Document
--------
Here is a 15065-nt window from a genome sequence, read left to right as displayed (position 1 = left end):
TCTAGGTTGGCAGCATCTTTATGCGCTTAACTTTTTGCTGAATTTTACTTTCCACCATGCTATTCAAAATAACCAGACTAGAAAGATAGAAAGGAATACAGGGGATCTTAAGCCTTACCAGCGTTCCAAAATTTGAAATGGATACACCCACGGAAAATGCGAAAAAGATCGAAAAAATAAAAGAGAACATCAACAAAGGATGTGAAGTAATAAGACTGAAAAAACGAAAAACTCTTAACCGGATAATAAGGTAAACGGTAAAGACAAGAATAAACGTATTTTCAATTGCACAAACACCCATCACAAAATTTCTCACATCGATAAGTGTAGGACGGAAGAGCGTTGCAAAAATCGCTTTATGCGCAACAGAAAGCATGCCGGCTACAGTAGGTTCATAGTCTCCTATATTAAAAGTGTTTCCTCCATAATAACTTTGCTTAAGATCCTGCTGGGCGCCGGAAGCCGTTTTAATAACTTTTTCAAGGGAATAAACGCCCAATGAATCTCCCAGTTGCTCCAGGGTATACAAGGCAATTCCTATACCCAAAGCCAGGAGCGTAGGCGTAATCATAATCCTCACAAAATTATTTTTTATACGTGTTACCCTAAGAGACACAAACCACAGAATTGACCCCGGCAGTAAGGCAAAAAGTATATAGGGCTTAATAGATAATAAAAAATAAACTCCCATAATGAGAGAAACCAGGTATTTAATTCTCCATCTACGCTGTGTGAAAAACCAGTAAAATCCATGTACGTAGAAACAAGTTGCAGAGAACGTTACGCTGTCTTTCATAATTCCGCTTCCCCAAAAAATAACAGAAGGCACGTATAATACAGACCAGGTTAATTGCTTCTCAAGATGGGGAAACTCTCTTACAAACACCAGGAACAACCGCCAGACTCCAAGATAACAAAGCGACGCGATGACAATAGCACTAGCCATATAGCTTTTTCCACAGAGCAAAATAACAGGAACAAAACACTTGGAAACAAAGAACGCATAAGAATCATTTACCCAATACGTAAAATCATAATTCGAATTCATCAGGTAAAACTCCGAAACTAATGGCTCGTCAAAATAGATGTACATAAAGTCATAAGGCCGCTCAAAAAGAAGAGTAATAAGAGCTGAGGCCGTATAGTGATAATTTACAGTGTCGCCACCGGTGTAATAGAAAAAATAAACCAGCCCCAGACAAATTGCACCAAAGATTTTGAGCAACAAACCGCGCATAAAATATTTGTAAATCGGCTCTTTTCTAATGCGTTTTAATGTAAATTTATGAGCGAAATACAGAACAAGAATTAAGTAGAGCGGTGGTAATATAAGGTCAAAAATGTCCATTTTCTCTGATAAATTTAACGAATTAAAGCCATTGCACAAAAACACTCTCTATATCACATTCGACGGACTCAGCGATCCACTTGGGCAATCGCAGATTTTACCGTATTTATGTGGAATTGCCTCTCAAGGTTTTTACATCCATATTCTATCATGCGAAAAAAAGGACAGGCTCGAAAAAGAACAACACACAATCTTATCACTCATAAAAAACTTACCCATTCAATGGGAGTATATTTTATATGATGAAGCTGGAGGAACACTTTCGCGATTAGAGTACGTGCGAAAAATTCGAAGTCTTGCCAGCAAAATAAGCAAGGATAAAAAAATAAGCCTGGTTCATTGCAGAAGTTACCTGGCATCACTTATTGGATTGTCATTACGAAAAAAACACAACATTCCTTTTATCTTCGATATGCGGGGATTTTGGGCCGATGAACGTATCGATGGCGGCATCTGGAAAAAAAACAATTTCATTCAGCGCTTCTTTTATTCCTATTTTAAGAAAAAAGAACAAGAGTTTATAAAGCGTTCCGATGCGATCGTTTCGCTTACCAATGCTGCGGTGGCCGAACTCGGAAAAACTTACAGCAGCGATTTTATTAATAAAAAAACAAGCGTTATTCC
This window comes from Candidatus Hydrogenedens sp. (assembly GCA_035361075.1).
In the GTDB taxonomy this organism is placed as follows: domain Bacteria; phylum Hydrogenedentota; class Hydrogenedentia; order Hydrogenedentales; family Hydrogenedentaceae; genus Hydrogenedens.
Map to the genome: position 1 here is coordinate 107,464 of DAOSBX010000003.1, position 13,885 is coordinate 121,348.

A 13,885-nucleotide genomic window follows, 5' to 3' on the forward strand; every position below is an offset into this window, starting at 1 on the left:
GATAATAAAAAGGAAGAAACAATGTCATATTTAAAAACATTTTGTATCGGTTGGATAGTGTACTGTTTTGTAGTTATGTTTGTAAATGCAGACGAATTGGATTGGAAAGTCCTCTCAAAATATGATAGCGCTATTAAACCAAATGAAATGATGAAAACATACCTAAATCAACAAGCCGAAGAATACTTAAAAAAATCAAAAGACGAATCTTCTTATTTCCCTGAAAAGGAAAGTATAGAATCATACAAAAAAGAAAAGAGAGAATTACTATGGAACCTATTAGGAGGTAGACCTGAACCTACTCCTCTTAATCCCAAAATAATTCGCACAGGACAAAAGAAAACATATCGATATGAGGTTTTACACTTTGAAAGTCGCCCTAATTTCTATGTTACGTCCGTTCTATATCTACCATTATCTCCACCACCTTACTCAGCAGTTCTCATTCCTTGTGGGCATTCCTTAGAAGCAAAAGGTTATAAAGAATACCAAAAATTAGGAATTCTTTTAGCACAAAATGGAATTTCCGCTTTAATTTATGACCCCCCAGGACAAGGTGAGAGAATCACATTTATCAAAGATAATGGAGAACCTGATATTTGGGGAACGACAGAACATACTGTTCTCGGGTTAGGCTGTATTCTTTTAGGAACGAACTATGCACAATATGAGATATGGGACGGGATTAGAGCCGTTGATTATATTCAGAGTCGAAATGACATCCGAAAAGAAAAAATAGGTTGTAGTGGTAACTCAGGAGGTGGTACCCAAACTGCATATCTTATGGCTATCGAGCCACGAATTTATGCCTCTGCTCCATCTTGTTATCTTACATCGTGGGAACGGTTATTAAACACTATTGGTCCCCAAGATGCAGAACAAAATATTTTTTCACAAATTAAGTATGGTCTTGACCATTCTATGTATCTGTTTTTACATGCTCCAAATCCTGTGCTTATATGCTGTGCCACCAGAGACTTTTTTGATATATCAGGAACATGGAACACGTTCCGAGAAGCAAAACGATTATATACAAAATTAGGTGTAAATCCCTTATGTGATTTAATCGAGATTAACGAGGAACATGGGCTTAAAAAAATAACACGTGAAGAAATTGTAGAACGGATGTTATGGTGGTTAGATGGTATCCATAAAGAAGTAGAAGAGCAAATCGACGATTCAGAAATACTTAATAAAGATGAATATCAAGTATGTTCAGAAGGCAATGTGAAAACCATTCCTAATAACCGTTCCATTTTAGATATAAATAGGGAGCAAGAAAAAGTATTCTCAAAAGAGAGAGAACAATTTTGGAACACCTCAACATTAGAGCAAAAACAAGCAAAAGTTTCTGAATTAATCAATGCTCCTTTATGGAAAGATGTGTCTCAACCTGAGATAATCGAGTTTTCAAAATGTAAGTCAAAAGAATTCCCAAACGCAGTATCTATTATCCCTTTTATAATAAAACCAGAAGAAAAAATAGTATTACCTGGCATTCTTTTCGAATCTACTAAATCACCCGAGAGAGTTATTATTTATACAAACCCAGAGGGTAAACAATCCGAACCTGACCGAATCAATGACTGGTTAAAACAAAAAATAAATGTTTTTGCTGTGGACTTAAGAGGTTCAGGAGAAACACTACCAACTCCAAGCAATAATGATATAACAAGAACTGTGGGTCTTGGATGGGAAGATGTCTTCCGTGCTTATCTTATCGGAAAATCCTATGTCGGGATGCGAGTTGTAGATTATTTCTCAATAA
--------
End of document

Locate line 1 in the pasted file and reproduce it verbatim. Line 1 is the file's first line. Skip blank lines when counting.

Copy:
Here is a 15065-nt window from a genome sequence, read left to right as displayed (position 1 = left end):